The Star Wars: Episode II Attack of the Clones novelization by R. A. Salvatore, published by Del Rey on April 23, 2002, is the official novel adaptation of the film Star Wars: Episode II Attack of the Clones. It includes expansion of scenes from the movie, many scenes cut from the movie, and several original scenes. The paperback edition includes 32 pages of storyboard art from the First Battle of Geonosis, an introduction by Rick McCallum, and a preview of Matthew Stover's novel Shatterpoint. Narration for the audio version was performed by Jonathan Davis.
- ISBN 0-345-42881-1; April 23, 2002, Del Rey, 336-page hardcover
- ISBN 0-553-52904-8; April 23, 2002, Random House Audio, Abridged cassette
- ISBN 0-553-71472-4; April 23, 2002, Random House Audio, Abridged CD
- ISBN 0-553-71473-2; April 23, 2002, Random House Audio, Unabridged cassette
- ISBN 0-553-71474-0; April 23, 2002, Random House Audio, Unabridged CD
- ISBN 0-345-45851-6; May 1, 2002, Del Rey, 353-page Celebration II hardcover
- ISBN 0-345-46143-6; November 12, 2002 Del Rey, 336-page hardcover (Yoda cover)
- ISBN 0-345-42882-X; April 1, 2003, Del Rey, 368-page paperback
- ISBN 8372459479; 2002, Amber, 262-page Polish paperback
- ISBN-13:978-954-528-677-3; 2006, Trud, 278-page Bulgarian paperback
There is a great disturbance in the Force…. From the sleek ships of the glimmering Coruscant skyscape to the lush gardens of pastoral Naboo, dissent is roiling. The Republic is failing, even under the leadership of Supreme Chancellor Palpatine, elected ten years earlier to save the crumbling government. Separatists threaten war, and the Senate is hopelessly divided, unable to determine whether to raise an army for battle or keep the fragile peace. It is a stalemate that, once broken, could lead to galactic chaos.
Mischievous and resolved, courageous to the point of recklessness, Anakin Skywalker has come of age in a time of great upheaval. The nineteen-year-old apprentice to Obi-Wan Kenobi is an enigma to the Jedi Council, and a challenge to his Jedi Master. Time has not dulled Anakin's ambition, nor has his Jedi training tamed his independent streak. When an attempt on Senator Padmé Amidala's life brings them together for the first time in ten years, it is clear that time also has not dulled Anakin's intense feelings for the beautiful diplomat.
The attack on Senator Amidala just before a crucial vote thrusts the Republic even closer to the edge of disaster. Masters Yoda and Mace Windu sense enormous unease. The dark side is growing, clouding the Jedi's perception of the events. Unbeknownst to the Jedi, a slow rumble is building into the roar of thousands of soldiers readying for battle. But even as the Republic falters around them, Anakin and Padmé find a connection so intense that all else begins to fall away. Anakin will lose himself—and his way—in emotions a Jedi, sworn to hold allegiance only to the Order, is forbidden to have.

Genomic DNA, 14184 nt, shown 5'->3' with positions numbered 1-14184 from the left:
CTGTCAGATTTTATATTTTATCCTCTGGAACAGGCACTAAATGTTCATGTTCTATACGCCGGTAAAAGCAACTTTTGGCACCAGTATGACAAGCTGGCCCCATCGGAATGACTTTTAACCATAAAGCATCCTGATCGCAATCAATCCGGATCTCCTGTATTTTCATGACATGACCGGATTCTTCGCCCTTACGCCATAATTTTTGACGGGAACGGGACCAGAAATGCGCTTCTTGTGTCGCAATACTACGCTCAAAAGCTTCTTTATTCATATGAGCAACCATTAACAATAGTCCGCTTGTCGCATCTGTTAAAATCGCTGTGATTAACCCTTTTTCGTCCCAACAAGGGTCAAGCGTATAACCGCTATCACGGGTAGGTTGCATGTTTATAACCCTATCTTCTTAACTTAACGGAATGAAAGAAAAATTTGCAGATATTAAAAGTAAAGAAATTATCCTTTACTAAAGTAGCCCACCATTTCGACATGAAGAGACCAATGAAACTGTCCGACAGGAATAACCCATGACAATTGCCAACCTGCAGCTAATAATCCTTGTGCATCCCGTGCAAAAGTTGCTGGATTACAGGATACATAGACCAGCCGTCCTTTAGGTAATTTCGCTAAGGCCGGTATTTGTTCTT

Courageous to the point of recklessness, and possessing a wild independent streak, twenty-year-old Anakin Skywalker, apprentice to Obi-Wan Kenobi, is coming of age in a time of great upheaval. The attempted assassination of Senator Padmé Amidala before a crucial vote thrusts the Republic even closer to the edge of disaster. Unbeknownst to the Jedi, a low rumble of discontent is building into the roar of thousands of clone soldiers readying for the ultimate fight. The dark side is growing. Masters Yoda and Mace Windu sense enormous unease…for the fiercest battle of dark versus light is fast approaching, threatening to consume them all in a tidal wave of war.
Notable differences between the movie and the novelEdit
- Padmé and Anakin's relationship is explored in greater detail.
- On Naboo, Anakin and Padmé playfully wrestle after Anakin pulls a joke on her. In the movie, though Anakin has the superior strength, Padmé's beauty, strength, and more focused combat skill give her the advantage. After a brief tussle, she defeats him and smiles. In the novel, Anakin bests Padmé with his superior strength.
- The Lars family is introduced, and has its own subplot leading up to when they appear in the movie. The novel reveals how Cliegg Lars lost his leg and deepens the relationship between Shmi Skywalker, Owen Lars, and Beru Whitesun.
- Anakin's childhood episode with sparing the life of a wounded Tusken Raider in the Episode I novel by Terry Brooks (which did not appear in the film) was briefly referenced in the Episode II novel (which likewise didn't surface in the Episode II film).
- During the battle in the Petranaki arena, the nexu that attacks Padmé survives longer than in the film, pursuing her as she rides the reek alongside Anakin, and then attacking the spear-wounded acklay. Although it is mentioned that all three of the execution monsters die in the Jedi-droid battle, the acklay's death is the only one described—it is killed by Obi-Wan, as in the film.
- During Anakin's duel with Count Dooku on Geonosis, Anakin briefly uses his green lightsaber as well as the blue one given to him by Obi-Wan. The film depicts Count Dooku slashing in half Anakin's green blade, forcing him to using his blue lightsaber, whereas the novel describes Count Dooku cutting away Anakin's blue blade, forcing him to use his green lightsaber.
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This is a gallery of the cover variations of the Star Wars Episode II: Attack of the Clones novelization.